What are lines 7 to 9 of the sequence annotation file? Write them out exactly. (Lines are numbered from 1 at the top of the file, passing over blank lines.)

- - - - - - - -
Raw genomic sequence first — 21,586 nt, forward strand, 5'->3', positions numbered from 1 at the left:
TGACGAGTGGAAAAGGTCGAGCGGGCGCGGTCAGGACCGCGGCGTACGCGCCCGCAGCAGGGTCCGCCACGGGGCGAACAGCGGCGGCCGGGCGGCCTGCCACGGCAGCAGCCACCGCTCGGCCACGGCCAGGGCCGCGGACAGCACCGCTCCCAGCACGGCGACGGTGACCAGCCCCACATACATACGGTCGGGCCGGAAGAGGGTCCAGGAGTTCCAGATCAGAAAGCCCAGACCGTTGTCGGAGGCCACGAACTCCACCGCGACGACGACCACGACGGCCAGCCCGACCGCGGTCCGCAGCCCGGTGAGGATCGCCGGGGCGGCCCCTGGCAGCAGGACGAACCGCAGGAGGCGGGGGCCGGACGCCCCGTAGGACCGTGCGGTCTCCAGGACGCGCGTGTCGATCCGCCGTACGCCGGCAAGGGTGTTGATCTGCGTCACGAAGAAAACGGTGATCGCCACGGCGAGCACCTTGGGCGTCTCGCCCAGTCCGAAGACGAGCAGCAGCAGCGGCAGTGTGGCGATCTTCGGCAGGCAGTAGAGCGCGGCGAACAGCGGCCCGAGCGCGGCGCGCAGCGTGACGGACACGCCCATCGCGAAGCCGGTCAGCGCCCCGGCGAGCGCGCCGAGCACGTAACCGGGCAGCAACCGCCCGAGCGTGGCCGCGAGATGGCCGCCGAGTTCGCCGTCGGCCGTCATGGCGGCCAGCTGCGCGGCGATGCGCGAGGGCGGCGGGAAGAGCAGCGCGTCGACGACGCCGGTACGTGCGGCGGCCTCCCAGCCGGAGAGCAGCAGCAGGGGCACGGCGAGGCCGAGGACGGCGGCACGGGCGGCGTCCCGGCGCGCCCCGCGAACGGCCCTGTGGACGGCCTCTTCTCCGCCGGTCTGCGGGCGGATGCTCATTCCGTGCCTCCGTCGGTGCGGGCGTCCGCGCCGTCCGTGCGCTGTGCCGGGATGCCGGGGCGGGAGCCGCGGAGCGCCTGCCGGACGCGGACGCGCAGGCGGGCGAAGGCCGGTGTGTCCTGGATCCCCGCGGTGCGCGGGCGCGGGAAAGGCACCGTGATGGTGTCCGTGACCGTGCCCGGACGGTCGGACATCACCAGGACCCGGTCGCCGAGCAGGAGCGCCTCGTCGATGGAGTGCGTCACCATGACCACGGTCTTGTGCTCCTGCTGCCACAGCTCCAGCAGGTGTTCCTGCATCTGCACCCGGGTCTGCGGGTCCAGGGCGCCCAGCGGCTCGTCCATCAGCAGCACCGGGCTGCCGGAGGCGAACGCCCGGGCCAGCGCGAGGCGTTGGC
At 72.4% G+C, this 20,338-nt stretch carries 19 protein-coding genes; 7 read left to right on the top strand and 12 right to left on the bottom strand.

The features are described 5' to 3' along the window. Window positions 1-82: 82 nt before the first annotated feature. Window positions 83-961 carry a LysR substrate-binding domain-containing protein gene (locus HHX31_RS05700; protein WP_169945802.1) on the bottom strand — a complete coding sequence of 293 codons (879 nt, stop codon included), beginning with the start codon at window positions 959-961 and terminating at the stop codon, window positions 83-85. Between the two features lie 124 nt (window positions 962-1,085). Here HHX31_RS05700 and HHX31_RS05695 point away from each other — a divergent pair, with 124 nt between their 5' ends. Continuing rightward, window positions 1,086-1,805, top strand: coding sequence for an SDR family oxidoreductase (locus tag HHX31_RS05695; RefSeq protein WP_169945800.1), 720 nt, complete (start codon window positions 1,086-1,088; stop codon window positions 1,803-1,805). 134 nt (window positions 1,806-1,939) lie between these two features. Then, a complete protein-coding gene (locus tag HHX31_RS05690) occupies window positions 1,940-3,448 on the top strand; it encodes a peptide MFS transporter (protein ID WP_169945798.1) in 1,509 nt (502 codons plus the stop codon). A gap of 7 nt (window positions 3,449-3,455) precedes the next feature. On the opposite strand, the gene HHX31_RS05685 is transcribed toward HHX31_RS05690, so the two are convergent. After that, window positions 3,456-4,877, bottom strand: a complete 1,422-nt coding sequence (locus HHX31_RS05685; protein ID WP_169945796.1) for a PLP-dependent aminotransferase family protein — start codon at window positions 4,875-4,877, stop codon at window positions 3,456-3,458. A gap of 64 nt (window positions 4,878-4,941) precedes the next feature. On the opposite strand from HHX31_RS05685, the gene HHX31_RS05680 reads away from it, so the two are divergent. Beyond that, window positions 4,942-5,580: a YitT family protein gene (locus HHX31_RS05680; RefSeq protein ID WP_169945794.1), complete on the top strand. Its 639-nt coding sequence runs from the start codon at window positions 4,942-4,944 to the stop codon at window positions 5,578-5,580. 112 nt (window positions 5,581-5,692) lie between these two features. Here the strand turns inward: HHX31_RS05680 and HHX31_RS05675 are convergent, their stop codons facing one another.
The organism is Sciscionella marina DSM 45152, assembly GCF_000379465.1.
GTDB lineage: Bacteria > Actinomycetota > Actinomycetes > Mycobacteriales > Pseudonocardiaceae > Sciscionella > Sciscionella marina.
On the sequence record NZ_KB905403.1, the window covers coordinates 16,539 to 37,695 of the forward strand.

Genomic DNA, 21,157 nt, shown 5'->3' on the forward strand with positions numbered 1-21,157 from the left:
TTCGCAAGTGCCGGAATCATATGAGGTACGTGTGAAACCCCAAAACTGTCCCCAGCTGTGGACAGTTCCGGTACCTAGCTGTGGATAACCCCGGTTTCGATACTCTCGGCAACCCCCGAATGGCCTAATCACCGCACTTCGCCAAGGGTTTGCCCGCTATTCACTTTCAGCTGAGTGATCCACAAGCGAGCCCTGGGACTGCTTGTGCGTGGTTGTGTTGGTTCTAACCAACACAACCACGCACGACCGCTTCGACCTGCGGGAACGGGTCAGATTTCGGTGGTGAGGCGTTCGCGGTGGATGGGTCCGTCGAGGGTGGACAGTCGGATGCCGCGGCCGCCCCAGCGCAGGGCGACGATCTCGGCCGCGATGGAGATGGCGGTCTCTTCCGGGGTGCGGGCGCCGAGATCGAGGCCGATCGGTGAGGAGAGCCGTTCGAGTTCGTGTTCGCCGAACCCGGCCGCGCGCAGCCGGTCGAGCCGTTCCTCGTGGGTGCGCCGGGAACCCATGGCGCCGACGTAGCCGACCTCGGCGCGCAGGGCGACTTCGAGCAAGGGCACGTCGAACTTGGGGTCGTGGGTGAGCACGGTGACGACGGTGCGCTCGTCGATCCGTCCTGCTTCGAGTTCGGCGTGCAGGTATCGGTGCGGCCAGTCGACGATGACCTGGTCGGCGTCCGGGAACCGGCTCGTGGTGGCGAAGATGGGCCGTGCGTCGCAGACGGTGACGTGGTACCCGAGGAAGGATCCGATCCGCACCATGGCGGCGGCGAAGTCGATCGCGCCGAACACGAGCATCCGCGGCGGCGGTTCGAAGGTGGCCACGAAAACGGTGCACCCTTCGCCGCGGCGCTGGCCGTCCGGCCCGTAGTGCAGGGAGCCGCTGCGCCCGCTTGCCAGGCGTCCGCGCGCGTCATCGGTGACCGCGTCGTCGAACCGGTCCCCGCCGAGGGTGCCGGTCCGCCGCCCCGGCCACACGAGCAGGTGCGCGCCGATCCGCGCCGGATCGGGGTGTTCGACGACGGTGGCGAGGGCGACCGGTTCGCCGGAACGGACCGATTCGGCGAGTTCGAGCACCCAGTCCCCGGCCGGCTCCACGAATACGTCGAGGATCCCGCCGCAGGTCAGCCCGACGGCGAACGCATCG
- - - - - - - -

On the sequence record NZ_KB905403.1, the window covers coordinates 16,539 to 37,695 of the forward strand.

Genomic DNA, 21,157 nt, shown 5'->3' on the forward strand with positions numbered 1-21,157 from the left:
TTCGCAAGTGCCGGAATCATATGAGGTACGTGTGAAACCCCAAAACTGTCCCCAGCTGTGGACAGTTCCGGTACCTAGCTGTGGATAACCCCGGTTTCGATACTCTCGGCAACCCCCGAATGGCCTAATCACCGCACTTCGCCAAGGGTTTGCCCGCTATTCACTTTCAGCTGAGTGATCCACAAGCGAGCCCTGGGACTGCTTGTGCGTGGTTGTGTTGGTTCTAACCAACACAACCACGCACGACCGCTTCGACCTGCGGGAACGGGTCAGATTTCGGTGGTGAGGCGTTCGCGGTGGATGGGTCCGTCGAGGGTGGACAGTCGGATGCCGCGGCCGCCCCAGCGCAGGGCGACGATCTCGGCCGCGATGGAGATGGCGGTCTCTTCCGGGGTGCGGGCGCCGAGATCGAGGCCGATCGGTGAGGAGAGCCGTTCGAGTTCGTGTTCGCCGAACCCGGCCGCGCGCAGCCGGTCGAGCCGTTCCTCGTGGGTGCGCCGGGAACCCATGGCGCCGACGTAGCCGACCTCGGCGCGCAGGGCGACTTCGAGCAAGGGCACGTCGAACTTGGGGTCGTGGGTGAGCACGGTGACGACGGTGCGCTCGTCGATCCGTCCTGCTTCGAGTTCGGCGTGCAGGTATCGGTGCGGCCAGTCGACGATGACCTGGTCGGCGTCCGGGAACCGGCTCGTGGTGGCGAAGATGGGCCGTGCGTCGCAGACGGTGACGTGGTACCCGAGGAAGGATCCGATCCGCACCATGGCGGCGGCGAAGTCGATCGCGCCGAACACGAGCATCCGCGGCGGCGGTTCGAAGGTGGCCACGAAAACGGTGCACCCTTCGCCGCGGCGCTGGCCGTCCGGCCCGTAGTGCAGGGAGCCGCTGCGCCCGCTTGCCAGGCGTCCGCGCGCGTCATCGGTGACCGCGTCGTCGAACCGGTCCCCGCCGAGGGTGCCGGTCCGCCGCCCCGGCCACACGAGCAGGTGCGCGCCGATCCGCGCCGGATCGGGGTGTTCGACGACGGTGGCGAGGGCGACCGGTTCGCCGGAACGGACCGATTCGGCGAGTTCGAGCACCCAGTCCCCGGCCGGCTCCACGAATACGTCGAGGATCCCGCCGCAGGTCAGCCCGACGGCGAACGCATCG